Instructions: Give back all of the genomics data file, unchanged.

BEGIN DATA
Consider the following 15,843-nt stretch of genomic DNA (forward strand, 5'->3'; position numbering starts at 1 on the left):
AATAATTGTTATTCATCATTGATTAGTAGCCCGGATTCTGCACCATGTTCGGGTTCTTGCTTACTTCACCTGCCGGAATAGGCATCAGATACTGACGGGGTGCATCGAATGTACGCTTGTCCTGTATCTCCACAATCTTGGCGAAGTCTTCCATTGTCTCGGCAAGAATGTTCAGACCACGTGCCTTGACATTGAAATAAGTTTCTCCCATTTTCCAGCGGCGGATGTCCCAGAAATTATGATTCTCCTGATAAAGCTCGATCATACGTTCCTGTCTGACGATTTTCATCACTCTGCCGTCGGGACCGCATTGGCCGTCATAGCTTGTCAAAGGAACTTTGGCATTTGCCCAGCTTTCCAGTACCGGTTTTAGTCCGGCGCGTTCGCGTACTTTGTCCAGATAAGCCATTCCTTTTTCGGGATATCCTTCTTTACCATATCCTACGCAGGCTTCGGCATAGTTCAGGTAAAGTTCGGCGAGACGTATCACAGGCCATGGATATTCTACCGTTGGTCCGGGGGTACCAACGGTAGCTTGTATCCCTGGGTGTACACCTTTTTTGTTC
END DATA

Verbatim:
Consider the following 15,843-nt stretch of genomic DNA (forward strand, 5'->3'; position numbering starts at 1 on the left):
AATAATTGTTATTCATCATTGATTAGTAGCCCGGATTCTGCACCATGTTCGGGTTCTTGCTTACTTCACCTGCCGGAATAGGCATCAGATACTGACGGGGTGCATCGAATGTACGCTTGTCCTGTATCTCCACAATCTTGGCGAAGTCTTCCATTGTCTCGGCAAGAATGTTCAGACCACGTGCCTTGACATTGAAATAAGTTTCTCCCATTTTCCAGCGGCGGATGTCCCAGAAATTATGATTCTCCTGATAAAGCTCGATCATACGTTCCTGTCTGACGATTTTCATCACTCTGCCGTCGGGACCGCATTGGCCGTCATAGCTTGTCAAAGGAACTTTGGCATTTGCCCAGCTTTCCAGTACCGGTTTTAGTCCGGCGCGTTCGCGTACTTTGTCCAGATAAGCCATTCCTTTTTCGGGATATCCTTCTTTACCATATCCTACGCAGGCTTCGGCATAGTTCAGGTAAAGTTCGGCGAGACGTATCACAGGCCATGGATATTCTACCGTTGGTCCGGGGGTACCAACGGTAGCTTGTATCCCTGGGTGTACACCTTTTTTGTTC